Cllr David Taylor is a councillor in Havering. He is also an accredited PR practitioner, with a focus on the charity and social housing sector.

This week, Labour has tried to score a political ‘slam dunk’ by releasing what they are calling ‘The GPC Files’. These ‘files’ are a highly flawed report of the use of government procurement cards – a fancy term for a corporate card used by Whitehall.

The Labour Party, and Angela Rayner, are right to highlight wasteful government spending. But their solution is far from what we need, and their moral grandstanding is very foolish.

What is the problem?

Thatcher summed it up perfectly when she said:

“There is no such thing as government money, there is only taxpayer’s money”.

This phrase, so often banded around by Conservatives on all sides, succinctly tells us that we must be careful about how we spend.

Right at the heart of conservatism is the belief in low taxes and efficient spending. We watch the pennies, and the pounds will look after themselves.

This hasn’t been happening, and I’m not just talking about the Foreign Office hiring a bright-pink photo booth.

Too many politicians, on all sides and at all levels, are treating taxpayers’ wallets as their own. Mobile phone contracts costing more than £100 a month. Rayner claiming over £200 for personalised Apple Airpods. Hotel bills for rooms in the same town as your home. It’s all a bit ridiculous.

It’s also insulting. It’s insulting to the public and it’s insulting to those politicians who do treat the public purse with respect. We all get tarred with the same brush.

A lot of our Conservative colleagues have forgotten what it means to be a Conservative. Over a decade in power has led many to become lazy about due diligence and taking their roles for granted. By doing so, we’ve given the Labour party the power to throw mud that sticks.

It will cost us dearly at the forthcoming elections.

What is the solution? As C.S Lewis said:

“You cannot make men good by law: and without good men you cannot have a good society. That is why we must go on to think of the second thing: of morality inside the individual.”  

Labour is proposing a new Office for Value For Money. Yet another quango, no doubt hiring yet more civil servants, to add more processes. Instead of slimming down they are fattening up. I’ve no doubt that such an office would rapidly become politicised.

As C.S Lewis states, this won’t solve the problem. New rules are not going to change the mindset of those who think claiming personalised airpods is morally acceptable. These people will simply find a new way to game the system. We see it with taxes, the more we tighten the more effort people make to evade.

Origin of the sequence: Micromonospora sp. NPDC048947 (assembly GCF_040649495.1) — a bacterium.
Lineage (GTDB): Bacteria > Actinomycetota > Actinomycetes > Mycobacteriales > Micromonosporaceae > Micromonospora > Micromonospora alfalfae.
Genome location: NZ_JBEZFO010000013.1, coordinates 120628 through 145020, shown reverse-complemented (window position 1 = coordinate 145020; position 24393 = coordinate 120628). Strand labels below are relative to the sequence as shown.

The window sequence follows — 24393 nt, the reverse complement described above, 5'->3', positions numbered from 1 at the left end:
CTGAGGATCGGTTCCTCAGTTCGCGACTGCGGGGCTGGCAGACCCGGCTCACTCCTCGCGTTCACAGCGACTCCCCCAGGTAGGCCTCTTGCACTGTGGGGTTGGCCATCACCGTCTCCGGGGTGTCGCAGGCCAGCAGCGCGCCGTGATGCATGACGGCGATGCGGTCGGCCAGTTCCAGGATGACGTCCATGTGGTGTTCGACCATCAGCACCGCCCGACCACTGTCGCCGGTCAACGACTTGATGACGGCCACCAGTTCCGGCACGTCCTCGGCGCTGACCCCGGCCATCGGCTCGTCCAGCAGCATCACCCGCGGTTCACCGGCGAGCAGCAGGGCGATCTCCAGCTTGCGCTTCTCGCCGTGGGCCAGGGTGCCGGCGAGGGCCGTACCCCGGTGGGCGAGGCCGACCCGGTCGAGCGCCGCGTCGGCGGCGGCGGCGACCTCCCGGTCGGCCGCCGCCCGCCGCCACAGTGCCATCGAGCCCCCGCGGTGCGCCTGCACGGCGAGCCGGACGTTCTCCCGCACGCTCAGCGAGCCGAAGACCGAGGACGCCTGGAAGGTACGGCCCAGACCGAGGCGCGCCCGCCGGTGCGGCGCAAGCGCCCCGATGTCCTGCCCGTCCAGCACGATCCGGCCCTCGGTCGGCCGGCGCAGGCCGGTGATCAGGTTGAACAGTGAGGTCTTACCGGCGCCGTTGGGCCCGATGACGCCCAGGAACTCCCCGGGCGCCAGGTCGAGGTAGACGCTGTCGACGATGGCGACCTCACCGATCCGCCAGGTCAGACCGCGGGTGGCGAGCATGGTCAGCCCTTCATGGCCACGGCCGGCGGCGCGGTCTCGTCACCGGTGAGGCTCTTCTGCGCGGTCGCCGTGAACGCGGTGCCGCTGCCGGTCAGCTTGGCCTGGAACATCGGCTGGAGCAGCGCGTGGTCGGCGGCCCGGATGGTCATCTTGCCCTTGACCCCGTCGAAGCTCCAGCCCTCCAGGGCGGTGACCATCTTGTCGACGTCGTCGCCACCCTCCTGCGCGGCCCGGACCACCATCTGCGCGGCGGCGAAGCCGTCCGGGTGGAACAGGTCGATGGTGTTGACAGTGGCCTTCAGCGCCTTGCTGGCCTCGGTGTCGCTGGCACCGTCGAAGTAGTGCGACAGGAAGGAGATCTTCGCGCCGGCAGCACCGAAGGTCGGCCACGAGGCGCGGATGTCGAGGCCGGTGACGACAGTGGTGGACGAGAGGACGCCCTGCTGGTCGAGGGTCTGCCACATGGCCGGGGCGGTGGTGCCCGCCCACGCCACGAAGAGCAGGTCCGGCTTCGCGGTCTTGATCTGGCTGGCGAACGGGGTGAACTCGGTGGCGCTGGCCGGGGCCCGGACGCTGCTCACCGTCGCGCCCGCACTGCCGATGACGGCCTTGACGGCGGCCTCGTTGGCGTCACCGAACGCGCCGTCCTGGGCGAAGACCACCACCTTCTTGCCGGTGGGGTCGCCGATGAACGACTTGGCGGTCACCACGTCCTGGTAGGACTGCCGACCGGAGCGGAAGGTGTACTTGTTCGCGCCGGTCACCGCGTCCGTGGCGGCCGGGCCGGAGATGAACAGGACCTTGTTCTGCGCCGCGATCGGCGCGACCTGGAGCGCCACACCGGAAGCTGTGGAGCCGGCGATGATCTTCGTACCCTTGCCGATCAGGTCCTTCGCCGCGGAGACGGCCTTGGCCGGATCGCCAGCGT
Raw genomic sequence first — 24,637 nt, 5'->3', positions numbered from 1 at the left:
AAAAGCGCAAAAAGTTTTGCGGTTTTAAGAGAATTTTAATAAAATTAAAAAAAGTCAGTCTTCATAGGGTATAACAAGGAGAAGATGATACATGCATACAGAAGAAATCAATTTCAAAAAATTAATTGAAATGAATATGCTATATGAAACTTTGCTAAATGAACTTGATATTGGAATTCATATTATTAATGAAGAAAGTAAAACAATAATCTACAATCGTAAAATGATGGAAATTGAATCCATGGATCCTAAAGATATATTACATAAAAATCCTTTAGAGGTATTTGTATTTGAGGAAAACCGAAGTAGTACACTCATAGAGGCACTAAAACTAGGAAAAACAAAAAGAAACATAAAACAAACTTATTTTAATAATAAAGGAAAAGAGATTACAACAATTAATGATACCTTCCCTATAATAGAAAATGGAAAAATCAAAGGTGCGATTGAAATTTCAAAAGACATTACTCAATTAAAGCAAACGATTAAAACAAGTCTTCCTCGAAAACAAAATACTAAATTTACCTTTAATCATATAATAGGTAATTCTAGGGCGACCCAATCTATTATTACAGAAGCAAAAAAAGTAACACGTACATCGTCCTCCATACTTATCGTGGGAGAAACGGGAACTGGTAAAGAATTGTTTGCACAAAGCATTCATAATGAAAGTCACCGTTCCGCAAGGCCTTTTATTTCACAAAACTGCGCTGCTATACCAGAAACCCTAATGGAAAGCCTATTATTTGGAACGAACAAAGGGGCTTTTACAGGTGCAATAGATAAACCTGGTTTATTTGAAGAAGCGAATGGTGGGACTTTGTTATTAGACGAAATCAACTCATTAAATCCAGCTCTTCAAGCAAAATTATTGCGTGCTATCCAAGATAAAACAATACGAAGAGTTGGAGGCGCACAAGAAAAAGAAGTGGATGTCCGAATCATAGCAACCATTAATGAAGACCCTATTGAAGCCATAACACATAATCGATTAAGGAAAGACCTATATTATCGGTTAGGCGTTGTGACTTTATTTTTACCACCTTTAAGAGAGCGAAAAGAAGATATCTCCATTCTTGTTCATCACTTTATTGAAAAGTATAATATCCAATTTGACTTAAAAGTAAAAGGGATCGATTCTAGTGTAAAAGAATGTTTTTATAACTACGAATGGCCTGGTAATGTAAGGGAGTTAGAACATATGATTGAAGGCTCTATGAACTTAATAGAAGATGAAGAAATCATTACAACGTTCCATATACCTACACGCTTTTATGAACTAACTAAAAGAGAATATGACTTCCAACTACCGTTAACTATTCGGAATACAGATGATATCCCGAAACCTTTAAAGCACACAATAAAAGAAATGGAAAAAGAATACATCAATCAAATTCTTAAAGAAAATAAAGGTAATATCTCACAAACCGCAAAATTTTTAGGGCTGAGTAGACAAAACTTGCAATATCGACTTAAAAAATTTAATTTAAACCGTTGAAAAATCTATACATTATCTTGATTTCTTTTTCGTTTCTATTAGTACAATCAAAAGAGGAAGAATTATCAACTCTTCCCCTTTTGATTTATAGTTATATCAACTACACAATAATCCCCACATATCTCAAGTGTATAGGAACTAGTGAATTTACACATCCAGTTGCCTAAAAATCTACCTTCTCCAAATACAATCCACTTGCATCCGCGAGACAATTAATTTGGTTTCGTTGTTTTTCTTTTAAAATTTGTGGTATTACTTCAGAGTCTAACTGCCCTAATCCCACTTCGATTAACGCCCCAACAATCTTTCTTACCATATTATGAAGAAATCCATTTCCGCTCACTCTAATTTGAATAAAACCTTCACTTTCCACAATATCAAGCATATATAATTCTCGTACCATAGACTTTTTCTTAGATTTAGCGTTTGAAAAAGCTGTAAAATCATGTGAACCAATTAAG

A tree is known by its fruit. If that fruit is corruption, extravagance at the expense of taxpayers, disdain for scrutiny, or a belief in the divine right to be elected, then that tree needs cutting down. It doesn’t need to be tinkered with.

But these trees will not fell themselves. They must be rooted out by a new generation of politicians who champion integrity and transparency. Conservatives who believe in serving the public, not being served by them. We, as a party, must discourage those whose aspirations stem from the wrong place and promote those who show servanthood alongside leadership.


I believe we encourage transparency like never before.

Imagine a system where every Conservative MP is asked to publish their payslip, tax code and all, on their website? Constituents would be able to see, to the penny, what is taken home. The tax code would reveal any second jobs and this would show the public that we mean it when we say we want to be open.

Imagine too a system where every Whitehall receipt, from these procurement cards, is scanned in and placed online for the public to see. What if every sponsored trip abroad, taken by an MP, had to be accompanied by an 800-word report on why they went and what was achieved?

Imagine how the public would react if they could drop onto an MP’s website and see every expenses receipt they submitted.

Yes, much of this can be found through IPSA or FOIs. But true transparency comes from making everything easily accessible and understandable.

If you are an MP, who is reading this and thinks publishing your receipts is a bad idea, ask yourself what you are hiding. What are you afraid of?

Conservatives can lead in creating politics that is unattractive to those who exploit.

When I was elected, as a Romford councillor in May last year, I started publishing every payslip I receive. Every month I am questioned about it, by residents. I give my electorate the information they need to ask me difficult questions.

I’d hope others join me in doing the same.

As William Wilberforce declared:

“My walk is a public one. My business is in the world, and I must mix in the assemblies of men or quit the post.”

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